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The Honolulu Advertiser
Posted on: Thursday, April 19, 2001

Hawai'i climbs in cruise market

By Michele Kayal
Advertiser Staff Writer

Hawai'i will rocket into second place among destinations offered by Norwegian Cruise Line after the company bases its ship the Norwegian Star here later this year, NCL's top executive said yesterday, and the anticipated success of those cruises could bring more vessels this way.

Colin Veitch, Norwegian Cruise Line's chief executive officer, is meeting with key political figures in the Islands.

Richard Ambo • The Honolulu Advertiser

"If the first ship succeeds, there's room for a second ship, for several ships," Colin Veitch, NCL's chief executive officer, said yesterday.

NCL will become the first non-U.S. cruise line to base a ship in the Islands when the 2,200 passenger Star arrives in December, offering seven-day cruises around the islands with a stop in Kiribati.

In 2002, NCL will bring 120,000 passengers to Hawai'i, Veitch said, overtaking the company's Alaska cruises, which hold second place behind the Caribbean. Norwegian will spend $17 million marketing Hawai'i, which Veitch said is the best-booked of the company's seven-day itineraries for the coming year. The first cruise, slated Dec. 16, is about 40 percent full, he said.

In a wide-ranging interview yesterday, Veitch said he sees Hawai'i as a major component of NCL's long-term strategic plan. He will be in town through tomorrow meeting with key political figures, including the governor and legislative committee chairs, as well as top tourism executives.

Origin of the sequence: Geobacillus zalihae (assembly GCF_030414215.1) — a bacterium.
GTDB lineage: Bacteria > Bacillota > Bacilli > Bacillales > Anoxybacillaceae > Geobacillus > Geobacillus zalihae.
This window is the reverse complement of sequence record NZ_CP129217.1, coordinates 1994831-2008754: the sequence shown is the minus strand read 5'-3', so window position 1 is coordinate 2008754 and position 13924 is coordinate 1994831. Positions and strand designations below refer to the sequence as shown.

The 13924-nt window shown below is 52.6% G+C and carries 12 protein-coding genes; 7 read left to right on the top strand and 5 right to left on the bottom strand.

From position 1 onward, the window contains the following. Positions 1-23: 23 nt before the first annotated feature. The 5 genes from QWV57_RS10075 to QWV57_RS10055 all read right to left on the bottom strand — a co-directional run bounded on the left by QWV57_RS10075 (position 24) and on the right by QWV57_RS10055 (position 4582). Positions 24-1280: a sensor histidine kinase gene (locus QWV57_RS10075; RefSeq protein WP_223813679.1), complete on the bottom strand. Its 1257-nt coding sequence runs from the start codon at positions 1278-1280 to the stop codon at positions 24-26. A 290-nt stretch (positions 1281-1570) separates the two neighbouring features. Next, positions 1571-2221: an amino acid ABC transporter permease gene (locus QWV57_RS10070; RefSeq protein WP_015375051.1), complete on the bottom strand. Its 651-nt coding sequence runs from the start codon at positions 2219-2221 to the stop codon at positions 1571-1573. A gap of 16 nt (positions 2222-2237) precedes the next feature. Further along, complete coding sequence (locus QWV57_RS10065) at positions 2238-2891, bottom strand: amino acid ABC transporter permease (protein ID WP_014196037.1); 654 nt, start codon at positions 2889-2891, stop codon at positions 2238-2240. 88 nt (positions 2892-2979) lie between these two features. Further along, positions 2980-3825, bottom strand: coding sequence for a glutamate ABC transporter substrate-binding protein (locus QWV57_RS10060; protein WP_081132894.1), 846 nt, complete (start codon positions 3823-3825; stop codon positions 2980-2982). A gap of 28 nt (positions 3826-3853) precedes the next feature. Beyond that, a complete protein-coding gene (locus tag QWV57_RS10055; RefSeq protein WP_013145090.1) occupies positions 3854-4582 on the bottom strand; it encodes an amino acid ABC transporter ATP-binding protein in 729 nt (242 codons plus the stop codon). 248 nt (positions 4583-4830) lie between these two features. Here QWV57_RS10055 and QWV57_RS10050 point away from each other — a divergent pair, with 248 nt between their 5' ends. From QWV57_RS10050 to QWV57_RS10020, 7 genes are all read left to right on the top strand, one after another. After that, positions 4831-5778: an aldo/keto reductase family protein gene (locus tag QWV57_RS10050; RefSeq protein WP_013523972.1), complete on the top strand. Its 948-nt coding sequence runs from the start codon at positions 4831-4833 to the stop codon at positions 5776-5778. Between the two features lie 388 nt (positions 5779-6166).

"We're here to make friends," he said. "It's good to have friends."

NCL's plans seemed in danger late last year when U.S. Sen. Daniel Inouye introduced a measure in the final hours of Congress that bars ships with casinos from beginning and ending cruises in Hawai'i.

Veitch said yesterday the legislation, which passed, was a "surprise" for NCL, and that it has helped push the company to consider whether to continue the 10-day cruises it offers in Hawai'i on ships that do have casinos. Under current plans, the gambling equipment will be removed from those ships while they are in Hawai'i, and will be replaced later, an operation that will cost "hundreds of thousands" of dollars, Veitch said.

In addition, NCL is reviewing plans to call in Kaua'i, whose S-shaped Nawiliwili port entry poses problems for ships the size of the 965-foot Star.

Celebrity Cruises' Infinity, the first ship of the Star's size to attempt Nawiliwili, was unable to dock there during its first Hawai'i cruise three weeks ago.